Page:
1951 Jaguar XK-120 'LT1' 3.4 OTS

Stock: J51-751
Current condition: SHOW-DRIVER
Performance: 210 bhp, 3,442 cc DOHC inline 6 cyl., sand-cast twin SU carburetors
Performance options: C-Type-specification Head
Transmission: Four-speed manual transmission
Suspension: Independent front suspension with upper and lower wishbones
Color exterior: British Racing Green
Color interior: Suede Green
Features: Torsion bars, Hydraulic dampers, Live rear axle with trailing arms, Double-action torsion bar, Torque reaction member, Hydraulic dampers
Mileage: 01105 showing
Tires: Avon Turbo Steel 185/15
Brakes: 4 wheel Lockheed hydraulic drum brakes
Vin #: 671751
Engine #: G5393-8
Gearbox #: JL20181
Other 1: Body Number: I3678

The very special Roadster presented here is a faithful recreation of a famous car that is steeped in rich Jaguar automotive history. This XK-120 is a fantastic recreation of the famed LT1 factory roadster and was the recipient of an exhaustive 15-year restoration by the top Jaguar professionals. The roadster remained in the US until September 1989, when it returned to England and began what was a lengthy restoration to its present appearance. Original parts were gathered over a 15-year period, which saw a chassis rebuild by John Wood, while Aubrey Finburgh recreated a correct one-piece aluminum body and mounted it on a tubular steel “birdcage” inner frame. The roadster features sporty and roomy alloy bucket seats, as well as collapsible, aerodynamic Brooklands style windscreens, along with a set of painted wire wheels that match the car's British Racing Green finish. The absence of the bumpers further enhances the sleek and sporty look of the car. The XK-120 is powered by a proper C-Type-spec engine with twin sand-cast SU carburetors, while the front brakes are cooled by air scoops. The roadster’s running gear was fully overhauled, its electrical system was rewired, and the original instruments were rebuilt. The car was converted to right-hand drive by noted Jaguar restorer Steve Grimsley, and recently, Jaguar experts at Classic Showcase installed a set of original Lucas driving lights, a battery cutoff switch, a 4-spoke wood competition steering wheel, and polished the car's aluminum engine components under it's louvered aluminum bonnet. In addition, our master technicians performed a full service to the car, ensuring it to be ready for rally’s, showing and collecting. Finished in British Racing Green with Suede Green leather interior and registered in the UK as XKJ 470, this Roadster promises the same thrilling, hairy-knuckled ride that was provided to LT1’s original caretakers in the early 1950s, and presents a unique opportunity for the collector seeking a very unique and historical car for their collection.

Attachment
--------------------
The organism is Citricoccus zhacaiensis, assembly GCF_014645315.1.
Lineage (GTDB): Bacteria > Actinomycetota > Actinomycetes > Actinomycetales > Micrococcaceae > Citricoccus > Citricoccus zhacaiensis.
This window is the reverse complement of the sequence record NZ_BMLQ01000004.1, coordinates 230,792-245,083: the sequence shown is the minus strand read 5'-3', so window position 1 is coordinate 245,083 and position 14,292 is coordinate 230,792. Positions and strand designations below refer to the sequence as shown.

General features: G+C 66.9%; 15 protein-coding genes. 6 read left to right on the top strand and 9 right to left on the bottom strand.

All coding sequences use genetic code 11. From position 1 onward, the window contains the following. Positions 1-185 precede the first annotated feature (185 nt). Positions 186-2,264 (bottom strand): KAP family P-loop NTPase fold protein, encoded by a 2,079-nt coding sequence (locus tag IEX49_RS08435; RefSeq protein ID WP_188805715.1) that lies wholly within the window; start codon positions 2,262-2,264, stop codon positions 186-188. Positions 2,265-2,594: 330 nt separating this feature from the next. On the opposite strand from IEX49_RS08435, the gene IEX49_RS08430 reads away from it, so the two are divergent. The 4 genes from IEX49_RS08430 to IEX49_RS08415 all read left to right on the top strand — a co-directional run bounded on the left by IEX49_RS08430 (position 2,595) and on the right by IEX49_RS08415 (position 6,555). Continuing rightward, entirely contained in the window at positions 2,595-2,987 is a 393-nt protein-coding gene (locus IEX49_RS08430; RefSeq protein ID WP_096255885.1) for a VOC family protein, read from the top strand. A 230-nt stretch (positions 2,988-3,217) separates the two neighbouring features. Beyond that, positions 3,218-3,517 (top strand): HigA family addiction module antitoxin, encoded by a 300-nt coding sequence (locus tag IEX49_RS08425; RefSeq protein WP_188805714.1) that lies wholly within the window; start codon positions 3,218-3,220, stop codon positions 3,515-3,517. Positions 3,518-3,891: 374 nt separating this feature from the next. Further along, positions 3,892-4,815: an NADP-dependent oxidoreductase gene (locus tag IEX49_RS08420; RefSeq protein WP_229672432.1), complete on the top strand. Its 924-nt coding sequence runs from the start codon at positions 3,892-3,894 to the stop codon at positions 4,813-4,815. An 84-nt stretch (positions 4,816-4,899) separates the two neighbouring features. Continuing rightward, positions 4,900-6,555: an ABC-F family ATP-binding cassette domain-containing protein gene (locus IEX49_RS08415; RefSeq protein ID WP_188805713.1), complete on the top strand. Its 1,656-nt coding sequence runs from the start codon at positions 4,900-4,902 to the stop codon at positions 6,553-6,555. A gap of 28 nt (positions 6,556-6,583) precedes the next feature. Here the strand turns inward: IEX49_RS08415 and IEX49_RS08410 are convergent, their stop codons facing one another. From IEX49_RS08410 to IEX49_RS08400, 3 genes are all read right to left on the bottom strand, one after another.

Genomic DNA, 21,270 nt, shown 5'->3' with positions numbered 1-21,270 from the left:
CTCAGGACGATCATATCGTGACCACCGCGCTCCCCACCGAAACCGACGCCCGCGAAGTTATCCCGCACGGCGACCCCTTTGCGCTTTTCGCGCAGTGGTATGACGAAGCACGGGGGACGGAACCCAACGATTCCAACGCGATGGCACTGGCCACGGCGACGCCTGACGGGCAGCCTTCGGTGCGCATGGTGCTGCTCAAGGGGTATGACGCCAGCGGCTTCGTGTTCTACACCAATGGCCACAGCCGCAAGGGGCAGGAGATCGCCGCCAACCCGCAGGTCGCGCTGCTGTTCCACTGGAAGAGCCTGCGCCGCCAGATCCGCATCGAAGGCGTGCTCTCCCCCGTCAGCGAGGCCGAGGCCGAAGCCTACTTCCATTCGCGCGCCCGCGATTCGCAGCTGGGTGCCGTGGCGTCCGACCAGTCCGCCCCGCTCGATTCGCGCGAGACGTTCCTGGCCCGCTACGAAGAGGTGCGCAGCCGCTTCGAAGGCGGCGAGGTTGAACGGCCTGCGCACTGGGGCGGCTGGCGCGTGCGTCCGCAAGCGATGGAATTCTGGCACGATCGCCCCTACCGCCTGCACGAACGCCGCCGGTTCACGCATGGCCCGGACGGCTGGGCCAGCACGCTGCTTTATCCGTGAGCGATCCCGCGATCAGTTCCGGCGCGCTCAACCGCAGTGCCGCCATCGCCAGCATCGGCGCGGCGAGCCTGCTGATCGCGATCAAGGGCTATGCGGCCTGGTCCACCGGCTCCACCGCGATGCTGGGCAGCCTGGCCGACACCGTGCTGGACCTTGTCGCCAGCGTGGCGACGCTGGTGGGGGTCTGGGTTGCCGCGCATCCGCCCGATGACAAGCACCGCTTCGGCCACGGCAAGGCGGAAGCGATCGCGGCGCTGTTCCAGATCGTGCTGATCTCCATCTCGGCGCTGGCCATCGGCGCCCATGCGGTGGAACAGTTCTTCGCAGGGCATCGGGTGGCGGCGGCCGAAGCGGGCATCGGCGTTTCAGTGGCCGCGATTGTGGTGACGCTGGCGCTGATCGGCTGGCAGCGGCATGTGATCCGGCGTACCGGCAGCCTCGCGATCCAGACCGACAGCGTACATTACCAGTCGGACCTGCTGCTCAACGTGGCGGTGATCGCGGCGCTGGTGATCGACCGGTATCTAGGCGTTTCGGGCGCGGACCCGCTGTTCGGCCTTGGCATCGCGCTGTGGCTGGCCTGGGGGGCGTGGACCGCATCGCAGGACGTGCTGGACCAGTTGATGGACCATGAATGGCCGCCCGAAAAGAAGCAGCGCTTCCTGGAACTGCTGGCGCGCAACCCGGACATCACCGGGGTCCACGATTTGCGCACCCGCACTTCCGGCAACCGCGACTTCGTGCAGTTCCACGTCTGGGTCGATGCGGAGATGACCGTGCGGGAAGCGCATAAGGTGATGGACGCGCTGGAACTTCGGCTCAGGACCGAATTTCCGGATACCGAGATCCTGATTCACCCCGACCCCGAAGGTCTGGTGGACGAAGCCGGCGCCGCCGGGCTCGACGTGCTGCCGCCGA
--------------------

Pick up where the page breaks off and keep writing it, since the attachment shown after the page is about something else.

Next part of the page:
New! View a YouTube showroom walk-around overview of LT1 below:

View a YouTube overview with Tom Krefetz of Classic Showcase below:


In 1951, William Lyons was preparing Jaguar’s new C-Type for entry at Le Mans. Doubtful that the completely new automobile would be ready in time for the race, Lyons ordered up three special Works-built XK120s as an insurance policy. These cars were the first XK120s since the initial run of 210 cars in 1949 and 1950 to have lightweight aluminium coachwork. They boasted tweaked lines with cut-down doors, rear sheet metal produced in a single piece, and Brooklands-type aerodynamic windscreens. Known as LT1, LT2, and LT3, the cars wound up not racing at Le Mans, as the C-Types were completed in time. They sat around Browns Lane until Charles Hornburg, the famous US West Coast Jaguar importer, spotted them during a visit. He promptly purchased the cars and exported them stateside, where Phil Hill masterfully drove one to 3rd overall and a class win in its very first race in August 1951. LT1 remained in England and went to Jaguar employee Bob Berry, who mounted its coachwork to an XK120 chassis that he already owned and installed a D-Type engine and four-wheel disc brakes. The car was eventually brought to North America and was exhaustively raced by the late Peter Price at various West Coast circuits. Today, LT1, restored to its original appearance, resides in a private collection.